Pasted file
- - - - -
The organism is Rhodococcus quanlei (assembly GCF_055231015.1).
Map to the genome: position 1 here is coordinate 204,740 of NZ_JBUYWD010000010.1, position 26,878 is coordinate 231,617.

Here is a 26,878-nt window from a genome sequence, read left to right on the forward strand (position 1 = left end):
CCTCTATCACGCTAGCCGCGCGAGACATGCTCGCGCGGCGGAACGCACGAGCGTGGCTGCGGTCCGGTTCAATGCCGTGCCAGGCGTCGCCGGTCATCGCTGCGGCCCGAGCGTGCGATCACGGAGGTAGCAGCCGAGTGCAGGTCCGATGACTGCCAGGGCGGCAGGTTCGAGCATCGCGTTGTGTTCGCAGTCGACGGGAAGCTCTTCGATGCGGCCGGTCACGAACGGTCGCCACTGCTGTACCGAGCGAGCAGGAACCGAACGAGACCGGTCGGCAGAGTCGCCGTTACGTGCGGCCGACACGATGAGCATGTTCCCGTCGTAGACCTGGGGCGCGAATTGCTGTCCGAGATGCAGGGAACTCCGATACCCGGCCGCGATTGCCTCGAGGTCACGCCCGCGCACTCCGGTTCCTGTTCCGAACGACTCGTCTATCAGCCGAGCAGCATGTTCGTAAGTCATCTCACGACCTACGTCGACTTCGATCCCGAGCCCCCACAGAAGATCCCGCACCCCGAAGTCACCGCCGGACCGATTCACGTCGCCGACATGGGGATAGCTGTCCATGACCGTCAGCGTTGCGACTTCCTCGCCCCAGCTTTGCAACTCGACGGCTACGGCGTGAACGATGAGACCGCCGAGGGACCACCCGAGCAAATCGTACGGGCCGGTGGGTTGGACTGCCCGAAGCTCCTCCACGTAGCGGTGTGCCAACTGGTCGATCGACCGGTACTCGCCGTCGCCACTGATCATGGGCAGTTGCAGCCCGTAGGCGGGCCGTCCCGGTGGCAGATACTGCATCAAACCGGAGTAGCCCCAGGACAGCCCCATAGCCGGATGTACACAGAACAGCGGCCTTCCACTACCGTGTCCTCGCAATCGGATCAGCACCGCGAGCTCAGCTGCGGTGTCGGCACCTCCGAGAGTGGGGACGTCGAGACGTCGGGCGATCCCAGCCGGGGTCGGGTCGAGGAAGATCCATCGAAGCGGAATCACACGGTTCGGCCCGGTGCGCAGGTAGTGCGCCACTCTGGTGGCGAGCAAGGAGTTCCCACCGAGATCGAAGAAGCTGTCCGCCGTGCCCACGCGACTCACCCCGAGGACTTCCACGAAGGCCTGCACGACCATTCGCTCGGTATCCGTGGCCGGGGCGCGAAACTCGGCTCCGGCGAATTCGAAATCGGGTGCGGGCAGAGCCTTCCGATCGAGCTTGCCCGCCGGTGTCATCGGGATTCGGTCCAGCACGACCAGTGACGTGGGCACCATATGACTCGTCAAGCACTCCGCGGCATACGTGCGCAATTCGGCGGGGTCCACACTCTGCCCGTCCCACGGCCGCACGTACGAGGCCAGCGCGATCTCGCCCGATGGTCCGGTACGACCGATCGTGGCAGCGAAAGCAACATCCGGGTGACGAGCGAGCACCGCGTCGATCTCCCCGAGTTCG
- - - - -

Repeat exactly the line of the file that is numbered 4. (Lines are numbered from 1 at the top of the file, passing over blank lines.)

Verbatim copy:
CCTCTATCACGCTAGCCGCGCGAGACATGCTCGCGCGGCGGAACGCACGAGCGTGGCTGCGGTCCGGTTCAATGCCGTGCCAGGCGTCGCCGGTCATCGCTGCGGCCCGAGCGTGCGATCACGGAGGTAGCAGCCGAGTGCAGGTCCGATGACTGCCAGGGCGGCAGGTTCGAGCATCGCGTTGTGTTCGCAGTCGACGGGAAGCTCTTCGATGCGGCCGGTCACGAACGGTCGCCACTGCTGTACCGAGCGAGCAGGAACCGAACGAGACCGGTCGGCAGAGTCGCCGTTACGTGCGGCCGACACGATGAGCATGTTCCCGTCGTAGACCTGGGGCGCGAATTGCTGTCCGAGATGCAGGGAACTCCGATACCCGGCCGCGATTGCCTCGAGGTCACGCCCGCGCACTCCGGTTCCTGTTCCGAACGACTCGTCTATCAGCCGAGCAGCATGTTCGTAAGTCATCTCACGACCTACGTCGACTTCGATCCCGAGCCCCCACAGAAGATCCCGCACCCCGAAGTCACCGCCGGACCGATTCACGTCGCCGACATGGGGATAGCTGTCCATGACCGTCAGCGTTGCGACTTCCTCGCCCCAGCTTTGCAACTCGACGGCTACGGCGTGAACGATGAGACCGCCGAGGGACCACCCGAGCAAATCGTACGGGCCGGTGGGTTGGACTGCCCGAAGCTCCTCCACGTAGCGGTGTGCCAACTGGTCGATCGACCGGTACTCGCCGTCGCCACTGATCATGGGCAGTTGCAGCCCGTAGGCGGGCCGTCCCGGTGGCAGATACTGCATCAAACCGGAGTAGCCCCAGGACAGCCCCATAGCCGGATGTACACAGAACAGCGGCCTTCCACTACCGTGTCCTCGCAATCGGATCAGCACCGCGAGCTCAGCTGCGGTGTCGGCACCTCCGAGAGTGGGGACGTCGAGACGTCGGGCGATCCCAGCCGGGGTCGGGTCGAGGAAGATCCATCGAAGCGGAATCACACGGTTCGGCCCGGTGCGCAGGTAGTGCGCCACTCTGGTGGCGAGCAAGGAGTTCCCACCGAGATCGAAGAAGCTGTCCGCCGTGCCCACGCGACTCACCCCGAGGACTTCCACGAAGGCCTGCACGACCATTCGCTCGGTATCCGTGGCCGGGGCGCGAAACTCGGCTCCGGCGAATTCGAAATCGGGTGCGGGCAGAGCCTTCCGATCGAGCTTGCCCGCCGGTGTCATCGGGATTCGGTCCAGCACGACCAGTGACGTGGGCACCATATGACTCGTCAAGCACTCCGCGGCATACGTGCGCAATTCGGCGGGGTCCACACTCTGCCCGTCCCACGGCCGCACGTACGAGGCCAGCGCGATCTCGCCCGATGGTCCGGTACGACCGATCGTGGCAGCGAAAGCAACATCCGGGTGACGAGCGAGCACCGCGTCGATCTCCCCGAGTTCG